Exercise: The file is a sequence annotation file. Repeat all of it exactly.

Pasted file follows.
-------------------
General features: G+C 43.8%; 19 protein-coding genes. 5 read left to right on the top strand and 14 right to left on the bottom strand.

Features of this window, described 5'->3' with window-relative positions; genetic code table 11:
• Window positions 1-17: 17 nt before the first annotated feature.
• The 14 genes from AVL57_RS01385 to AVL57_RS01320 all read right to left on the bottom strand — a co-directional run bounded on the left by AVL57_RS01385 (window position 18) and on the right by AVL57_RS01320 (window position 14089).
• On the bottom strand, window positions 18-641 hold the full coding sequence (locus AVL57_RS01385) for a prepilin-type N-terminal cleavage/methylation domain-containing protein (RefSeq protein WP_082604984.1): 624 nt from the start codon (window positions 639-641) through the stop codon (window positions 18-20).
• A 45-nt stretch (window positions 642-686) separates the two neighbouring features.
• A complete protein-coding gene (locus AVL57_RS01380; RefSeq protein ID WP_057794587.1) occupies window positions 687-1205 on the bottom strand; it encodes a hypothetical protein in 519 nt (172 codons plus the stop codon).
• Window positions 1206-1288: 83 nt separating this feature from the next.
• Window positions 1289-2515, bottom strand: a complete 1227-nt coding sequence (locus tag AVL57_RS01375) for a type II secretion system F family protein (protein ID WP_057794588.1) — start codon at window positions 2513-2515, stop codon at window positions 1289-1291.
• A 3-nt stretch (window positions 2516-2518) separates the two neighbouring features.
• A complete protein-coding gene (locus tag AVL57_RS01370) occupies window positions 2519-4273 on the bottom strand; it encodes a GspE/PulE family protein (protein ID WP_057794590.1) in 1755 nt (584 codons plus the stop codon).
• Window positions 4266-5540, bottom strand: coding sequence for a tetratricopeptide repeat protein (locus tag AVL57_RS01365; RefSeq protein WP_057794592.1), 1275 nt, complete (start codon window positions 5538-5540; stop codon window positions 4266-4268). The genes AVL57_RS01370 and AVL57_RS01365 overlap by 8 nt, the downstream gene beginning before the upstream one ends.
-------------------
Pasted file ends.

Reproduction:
General features: G+C 43.8%; 19 protein-coding genes. 5 read left to right on the top strand and 14 right to left on the bottom strand.

Features of this window, described 5'->3' with window-relative positions; genetic code table 11:
• Window positions 1-17: 17 nt before the first annotated feature.
• The 14 genes from AVL57_RS01385 to AVL57_RS01320 all read right to left on the bottom strand — a co-directional run bounded on the left by AVL57_RS01385 (window position 18) and on the right by AVL57_RS01320 (window position 14089).
• On the bottom strand, window positions 18-641 hold the full coding sequence (locus AVL57_RS01385) for a prepilin-type N-terminal cleavage/methylation domain-containing protein (RefSeq protein WP_082604984.1): 624 nt from the start codon (window positions 639-641) through the stop codon (window positions 18-20).
• A 45-nt stretch (window positions 642-686) separates the two neighbouring features.
• A complete protein-coding gene (locus AVL57_RS01380; RefSeq protein ID WP_057794587.1) occupies window positions 687-1205 on the bottom strand; it encodes a hypothetical protein in 519 nt (172 codons plus the stop codon).
• Window positions 1206-1288: 83 nt separating this feature from the next.
• Window positions 1289-2515, bottom strand: a complete 1227-nt coding sequence (locus tag AVL57_RS01375) for a type II secretion system F family protein (protein ID WP_057794588.1) — start codon at window positions 2513-2515, stop codon at window positions 1289-1291.
• A 3-nt stretch (window positions 2516-2518) separates the two neighbouring features.
• A complete protein-coding gene (locus tag AVL57_RS01370) occupies window positions 2519-4273 on the bottom strand; it encodes a GspE/PulE family protein (protein ID WP_057794590.1) in 1755 nt (584 codons plus the stop codon).
• Window positions 4266-5540, bottom strand: coding sequence for a tetratricopeptide repeat protein (locus tag AVL57_RS01365; RefSeq protein WP_057794592.1), 1275 nt, complete (start codon window positions 5538-5540; stop codon window positions 4266-4268). The genes AVL57_RS01370 and AVL57_RS01365 overlap by 8 nt, the downstream gene beginning before the upstream one ends.